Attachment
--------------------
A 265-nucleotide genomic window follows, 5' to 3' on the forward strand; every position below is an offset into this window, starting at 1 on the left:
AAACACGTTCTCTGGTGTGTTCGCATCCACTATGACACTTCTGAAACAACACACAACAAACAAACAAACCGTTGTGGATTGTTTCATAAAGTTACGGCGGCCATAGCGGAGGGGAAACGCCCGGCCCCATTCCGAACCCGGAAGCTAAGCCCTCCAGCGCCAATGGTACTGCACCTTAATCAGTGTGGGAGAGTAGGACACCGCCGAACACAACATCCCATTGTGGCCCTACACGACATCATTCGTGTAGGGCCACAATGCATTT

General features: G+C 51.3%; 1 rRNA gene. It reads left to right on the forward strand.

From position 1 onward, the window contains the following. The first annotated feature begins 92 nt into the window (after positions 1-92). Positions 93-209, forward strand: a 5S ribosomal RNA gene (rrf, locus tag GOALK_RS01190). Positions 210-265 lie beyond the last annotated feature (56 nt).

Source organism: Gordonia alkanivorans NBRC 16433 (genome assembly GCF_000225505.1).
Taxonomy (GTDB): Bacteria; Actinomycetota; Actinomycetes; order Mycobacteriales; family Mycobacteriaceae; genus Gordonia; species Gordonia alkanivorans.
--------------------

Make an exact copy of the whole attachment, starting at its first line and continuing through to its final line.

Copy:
A 265-nucleotide genomic window follows, 5' to 3' on the forward strand; every position below is an offset into this window, starting at 1 on the left:
AAACACGTTCTCTGGTGTGTTCGCATCCACTATGACACTTCTGAAACAACACACAACAAACAAACAAACCGTTGTGGATTGTTTCATAAAGTTACGGCGGCCATAGCGGAGGGGAAACGCCCGGCCCCATTCCGAACCCGGAAGCTAAGCCCTCCAGCGCCAATGGTACTGCACCTTAATCAGTGTGGGAGAGTAGGACACCGCCGAACACAACATCCCATTGTGGCCCTACACGACATCATTCGTGTAGGGCCACAATGCATTT

General features: G+C 51.3%; 1 rRNA gene. It reads left to right on the forward strand.

From position 1 onward, the window contains the following. The first annotated feature begins 92 nt into the window (after positions 1-92). Positions 93-209, forward strand: a 5S ribosomal RNA gene (rrf, locus tag GOALK_RS01190). Positions 210-265 lie beyond the last annotated feature (56 nt).

Source organism: Gordonia alkanivorans NBRC 16433 (genome assembly GCF_000225505.1).
Taxonomy (GTDB): Bacteria; Actinomycetota; Actinomycetes; order Mycobacteriales; family Mycobacteriaceae; genus Gordonia; species Gordonia alkanivorans.